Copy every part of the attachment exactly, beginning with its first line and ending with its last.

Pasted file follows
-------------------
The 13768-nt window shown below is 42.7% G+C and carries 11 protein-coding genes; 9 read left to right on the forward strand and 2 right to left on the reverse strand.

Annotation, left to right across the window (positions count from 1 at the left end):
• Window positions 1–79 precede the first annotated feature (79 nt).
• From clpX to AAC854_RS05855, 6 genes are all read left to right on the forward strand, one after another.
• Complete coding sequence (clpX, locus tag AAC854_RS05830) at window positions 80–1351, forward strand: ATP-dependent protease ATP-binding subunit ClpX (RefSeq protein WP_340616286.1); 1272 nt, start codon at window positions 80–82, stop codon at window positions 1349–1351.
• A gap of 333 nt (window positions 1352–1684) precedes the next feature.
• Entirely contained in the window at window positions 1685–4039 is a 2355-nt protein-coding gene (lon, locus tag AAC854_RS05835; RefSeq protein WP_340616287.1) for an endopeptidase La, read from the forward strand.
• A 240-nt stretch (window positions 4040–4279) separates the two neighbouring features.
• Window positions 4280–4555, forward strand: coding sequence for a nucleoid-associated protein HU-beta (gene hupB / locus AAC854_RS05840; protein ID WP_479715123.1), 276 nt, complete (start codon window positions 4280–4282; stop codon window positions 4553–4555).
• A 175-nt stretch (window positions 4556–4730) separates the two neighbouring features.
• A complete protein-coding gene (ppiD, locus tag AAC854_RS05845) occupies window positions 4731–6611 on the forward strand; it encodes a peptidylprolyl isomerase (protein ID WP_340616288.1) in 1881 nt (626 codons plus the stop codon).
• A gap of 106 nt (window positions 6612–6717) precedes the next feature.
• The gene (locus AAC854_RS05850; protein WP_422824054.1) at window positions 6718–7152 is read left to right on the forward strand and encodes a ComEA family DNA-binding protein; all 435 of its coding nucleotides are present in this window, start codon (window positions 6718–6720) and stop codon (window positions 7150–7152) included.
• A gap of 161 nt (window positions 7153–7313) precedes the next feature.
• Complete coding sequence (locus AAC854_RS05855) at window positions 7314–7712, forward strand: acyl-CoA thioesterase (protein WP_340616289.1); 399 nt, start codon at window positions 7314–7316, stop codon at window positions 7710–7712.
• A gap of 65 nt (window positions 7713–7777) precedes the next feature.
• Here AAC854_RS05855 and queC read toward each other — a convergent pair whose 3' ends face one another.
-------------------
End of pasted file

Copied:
The 13768-nt window shown below is 42.7% G+C and carries 11 protein-coding genes; 9 read left to right on the forward strand and 2 right to left on the reverse strand.

Annotation, left to right across the window (positions count from 1 at the left end):
• Window positions 1–79 precede the first annotated feature (79 nt).
• From clpX to AAC854_RS05855, 6 genes are all read left to right on the forward strand, one after another.
• Complete coding sequence (clpX, locus tag AAC854_RS05830) at window positions 80–1351, forward strand: ATP-dependent protease ATP-binding subunit ClpX (RefSeq protein WP_340616286.1); 1272 nt, start codon at window positions 80–82, stop codon at window positions 1349–1351.
• A gap of 333 nt (window positions 1352–1684) precedes the next feature.
• Entirely contained in the window at window positions 1685–4039 is a 2355-nt protein-coding gene (lon, locus tag AAC854_RS05835; RefSeq protein WP_340616287.1) for an endopeptidase La, read from the forward strand.
• A 240-nt stretch (window positions 4040–4279) separates the two neighbouring features.
• Window positions 4280–4555, forward strand: coding sequence for a nucleoid-associated protein HU-beta (gene hupB / locus AAC854_RS05840; protein ID WP_479715123.1), 276 nt, complete (start codon window positions 4280–4282; stop codon window positions 4553–4555).
• A 175-nt stretch (window positions 4556–4730) separates the two neighbouring features.
• A complete protein-coding gene (ppiD, locus tag AAC854_RS05845) occupies window positions 4731–6611 on the forward strand; it encodes a peptidylprolyl isomerase (protein ID WP_340616288.1) in 1881 nt (626 codons plus the stop codon).
• A gap of 106 nt (window positions 6612–6717) precedes the next feature.
• The gene (locus AAC854_RS05850; protein WP_422824054.1) at window positions 6718–7152 is read left to right on the forward strand and encodes a ComEA family DNA-binding protein; all 435 of its coding nucleotides are present in this window, start codon (window positions 6718–6720) and stop codon (window positions 7150–7152) included.
• A gap of 161 nt (window positions 7153–7313) precedes the next feature.
• Complete coding sequence (locus AAC854_RS05855) at window positions 7314–7712, forward strand: acyl-CoA thioesterase (protein WP_340616289.1); 399 nt, start codon at window positions 7314–7316, stop codon at window positions 7710–7712.
• A gap of 65 nt (window positions 7713–7777) precedes the next feature.
• Here AAC854_RS05855 and queC read toward each other — a convergent pair whose 3' ends face one another.